Business Leaders Condemn Attack on U.S. Capitol

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Business leaders from Jamie Dimon to Mark Benioff have overwhelmingly come out and condemned Wednesday’s assault on the U.S. capitol. Their statements on what happened were practically uniform in nature. They called on American leader to ensure the peaceful transition of power to President Elect Joe Biden on January 20.

While they did not assess blame for the violence or criticize President Donald Trump with their words, they did rebuke the President indirectly with their calls to honor the 2020 election results. This is because Donald Trump is still calling the election fraudulent and insisting that he actually won.

Stephen Schwarzman, the chairman, CEO and co-founder of Blackstone, stated, “The insurrection that followed the President’s remarks today is appalling and an affront to the democratic values we hold dear as Americans. I am shocked and horrified by this mob’s attempt to undermine our constitution. As I said in November, the outcome of the election is very clear and there must be a peaceful transition of power.”

Salesforce head Mark Benioff tweeted, “Our leaders must call for peace and unity now. There is no room for violence in our democracy. May the One who brings peace bring peace to our country.”

David M. Solomon, the chairman and CEO of Goldman Sachs, said, “For years, our democracy has built a reservoir of goodwill around the world that brings important benefits for our citizens. Recently, we have squandered that goodwill at an alarming pace, and today’s attack on the US Capitol does further damage. It’s time for all Americans to come together and move forward with a peaceful transition of power. We have to begin reinvesting in our democracy and rebuilding the institutions that have made America an exceptional nation.”

Jamie Dimon, the Chairman and CEO of JPMorgan Chase, released a statement saying, “I strongly condemn the violence in our nation’s capital. This is not who we are as a people or a country. We are better than this. Our elected leaders have a responsibility to call for an end to the violence, accept the results, and, as our democracy has for hundreds of years, support the peaceful transition of power. Now is the time to come together to strengthen our exceptional union.”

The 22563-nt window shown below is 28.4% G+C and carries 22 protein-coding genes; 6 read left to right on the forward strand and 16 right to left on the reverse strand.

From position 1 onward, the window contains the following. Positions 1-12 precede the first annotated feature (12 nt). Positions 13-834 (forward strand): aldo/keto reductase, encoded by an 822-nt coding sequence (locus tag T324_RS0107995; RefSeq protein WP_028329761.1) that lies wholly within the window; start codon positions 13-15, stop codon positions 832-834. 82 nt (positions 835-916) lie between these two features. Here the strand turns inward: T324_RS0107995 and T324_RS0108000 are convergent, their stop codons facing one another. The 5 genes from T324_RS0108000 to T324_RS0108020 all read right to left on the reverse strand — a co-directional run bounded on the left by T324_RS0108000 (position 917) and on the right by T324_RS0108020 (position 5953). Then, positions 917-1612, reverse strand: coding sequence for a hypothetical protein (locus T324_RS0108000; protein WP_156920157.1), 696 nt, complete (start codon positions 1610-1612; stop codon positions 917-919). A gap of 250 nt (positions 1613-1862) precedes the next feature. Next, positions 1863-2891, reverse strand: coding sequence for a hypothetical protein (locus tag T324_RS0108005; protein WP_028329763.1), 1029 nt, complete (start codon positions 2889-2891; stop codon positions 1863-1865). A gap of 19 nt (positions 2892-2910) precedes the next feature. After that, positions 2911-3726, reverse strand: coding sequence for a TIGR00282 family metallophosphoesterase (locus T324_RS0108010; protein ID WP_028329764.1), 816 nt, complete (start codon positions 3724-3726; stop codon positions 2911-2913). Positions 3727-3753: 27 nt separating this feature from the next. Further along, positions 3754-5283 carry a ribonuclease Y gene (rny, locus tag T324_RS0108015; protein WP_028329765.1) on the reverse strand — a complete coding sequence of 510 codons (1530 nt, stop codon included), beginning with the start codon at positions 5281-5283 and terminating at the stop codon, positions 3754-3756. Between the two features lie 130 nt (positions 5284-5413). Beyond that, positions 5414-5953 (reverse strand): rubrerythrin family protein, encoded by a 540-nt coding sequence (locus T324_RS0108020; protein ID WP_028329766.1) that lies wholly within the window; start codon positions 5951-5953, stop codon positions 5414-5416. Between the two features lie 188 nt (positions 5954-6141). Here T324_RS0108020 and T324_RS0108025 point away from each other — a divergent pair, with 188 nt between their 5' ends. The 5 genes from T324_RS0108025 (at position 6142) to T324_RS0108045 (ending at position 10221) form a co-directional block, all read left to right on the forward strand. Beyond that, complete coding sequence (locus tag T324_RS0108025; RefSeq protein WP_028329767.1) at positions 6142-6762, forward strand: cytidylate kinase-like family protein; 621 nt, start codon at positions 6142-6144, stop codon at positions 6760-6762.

Money manager Blackrock’s CEO Larry Fink described the attack as an “assault on our nation, our democracy, and the will of the American people. The peaceful transfer of power is the foundation of our democracy. We are who we are as a nation because of our democratic institutions and process.”

Business Roundtable, an association of CEOs of leading US companies working to promote a thriving economy and expanded opportunity for all Americans through sound public policy, tweeted, “The chaos unfolding in the nation’s capital is the result of unlawful efforts to overturn the legitimate results of a democratic election. The country deserves better.”

It called on President Trump to put an end to the chaos and ensure the peaceful transition of power.

Michael Dell responded “Fully agree.” Pat Gelsinger, CEO of VM Ware, retweeted this post saying, “America is at its best when we are unified, working as one nation. There is nothing good about the violent and unlawful protests in DC. I’m praying today for a peaceful transition of leadership.”

The National Association of Manufacturers has actually called on Vice-President Mike Pence to consider invoking the 25th Amendment. This would mean that if he and a majority of the cabinet vote to do so then Donald Trump would effectively be suspended from his powers as President.

The New York Times reported that in an email to employees the head of Google parent company Alphabet Sundar Pichai called the events “shocking and scary for all of us.”

“The lawlessness and violence occurring on Capitol Hill today is the antithesis of democracy and we strongly condemn it,” Mr. Pichai said.

Dan Schulman, the president and CEO of PayPal echoed those comments saying that what happened on Wednesday was “shocking and disturbing.”

The American Bankers Association stated, “This is a dark day for our democracy. The violence playing out on Capitol Hill and in the streets of Washington is reprehensible and should shock and sadden all of us. Our nation is better than this.”

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